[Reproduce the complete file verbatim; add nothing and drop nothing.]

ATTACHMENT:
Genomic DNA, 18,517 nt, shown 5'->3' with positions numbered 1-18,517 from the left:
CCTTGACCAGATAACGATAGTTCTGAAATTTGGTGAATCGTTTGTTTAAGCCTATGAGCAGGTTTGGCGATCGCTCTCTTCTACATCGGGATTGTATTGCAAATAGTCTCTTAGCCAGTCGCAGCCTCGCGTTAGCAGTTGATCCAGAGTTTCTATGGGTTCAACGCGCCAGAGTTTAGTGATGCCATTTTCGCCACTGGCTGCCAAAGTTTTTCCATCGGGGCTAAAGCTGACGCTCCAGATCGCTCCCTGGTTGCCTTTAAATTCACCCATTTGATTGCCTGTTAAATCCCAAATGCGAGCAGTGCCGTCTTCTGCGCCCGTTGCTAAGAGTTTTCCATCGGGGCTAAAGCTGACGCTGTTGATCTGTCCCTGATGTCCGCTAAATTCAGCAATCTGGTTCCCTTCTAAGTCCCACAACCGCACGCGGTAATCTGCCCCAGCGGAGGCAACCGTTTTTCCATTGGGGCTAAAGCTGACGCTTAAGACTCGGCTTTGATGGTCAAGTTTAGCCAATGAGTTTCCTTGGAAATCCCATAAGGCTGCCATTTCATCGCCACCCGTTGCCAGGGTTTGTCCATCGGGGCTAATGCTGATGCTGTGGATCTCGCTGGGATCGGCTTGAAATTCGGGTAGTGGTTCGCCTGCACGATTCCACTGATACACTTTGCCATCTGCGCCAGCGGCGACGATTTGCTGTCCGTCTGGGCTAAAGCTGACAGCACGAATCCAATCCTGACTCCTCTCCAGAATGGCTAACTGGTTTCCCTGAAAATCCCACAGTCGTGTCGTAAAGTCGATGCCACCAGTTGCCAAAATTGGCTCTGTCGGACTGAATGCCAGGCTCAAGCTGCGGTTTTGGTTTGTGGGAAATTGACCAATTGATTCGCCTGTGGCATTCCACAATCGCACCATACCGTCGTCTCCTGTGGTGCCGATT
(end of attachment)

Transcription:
Genomic DNA, 18,517 nt, shown 5'->3' with positions numbered 1-18,517 from the left:
CCTTGACCAGATAACGATAGTTCTGAAATTTGGTGAATCGTTTGTTTAAGCCTATGAGCAGGTTTGGCGATCGCTCTCTTCTACATCGGGATTGTATTGCAAATAGTCTCTTAGCCAGTCGCAGCCTCGCGTTAGCAGTTGATCCAGAGTTTCTATGGGTTCAACGCGCCAGAGTTTAGTGATGCCATTTTCGCCACTGGCTGCCAAAGTTTTTCCATCGGGGCTAAAGCTGACGCTCCAGATCGCTCCCTGGTTGCCTTTAAATTCACCCATTTGATTGCCTGTTAAATCCCAAATGCGAGCAGTGCCGTCTTCTGCGCCCGTTGCTAAGAGTTTTCCATCGGGGCTAAAGCTGACGCTGTTGATCTGTCCCTGATGTCCGCTAAATTCAGCAATCTGGTTCCCTTCTAAGTCCCACAACCGCACGCGGTAATCTGCCCCAGCGGAGGCAACCGTTTTTCCATTGGGGCTAAAGCTGACGCTTAAGACTCGGCTTTGATGGTCAAGTTTAGCCAATGAGTTTCCTTGGAAATCCCATAAGGCTGCCATTTCATCGCCACCCGTTGCCAGGGTTTGTCCATCGGGGCTAATGCTGATGCTGTGGATCTCGCTGGGATCGGCTTGAAATTCGGGTAGTGGTTCGCCTGCACGATTCCACTGATACACTTTGCCATCTGCGCCAGCGGCGACGATTTGCTGTCCGTCTGGGCTAAAGCTGACAGCACGAATCCAATCCTGACTCCTCTCCAGAATGGCTAACTGGTTTCCCTGAAAATCCCACAGTCGTGTCGTAAAGTCGATGCCACCAGTTGCCAAAATTGGCTCTGTCGGACTGAATGCCAGGCTCAAGCTGCGGTTTTGGTTTGTGGGAAATTGACCAATTGATTCGCCTGTGGCATTCCACAATCGCACCATACCGTCGTCTCCTGTGGTGCCGATT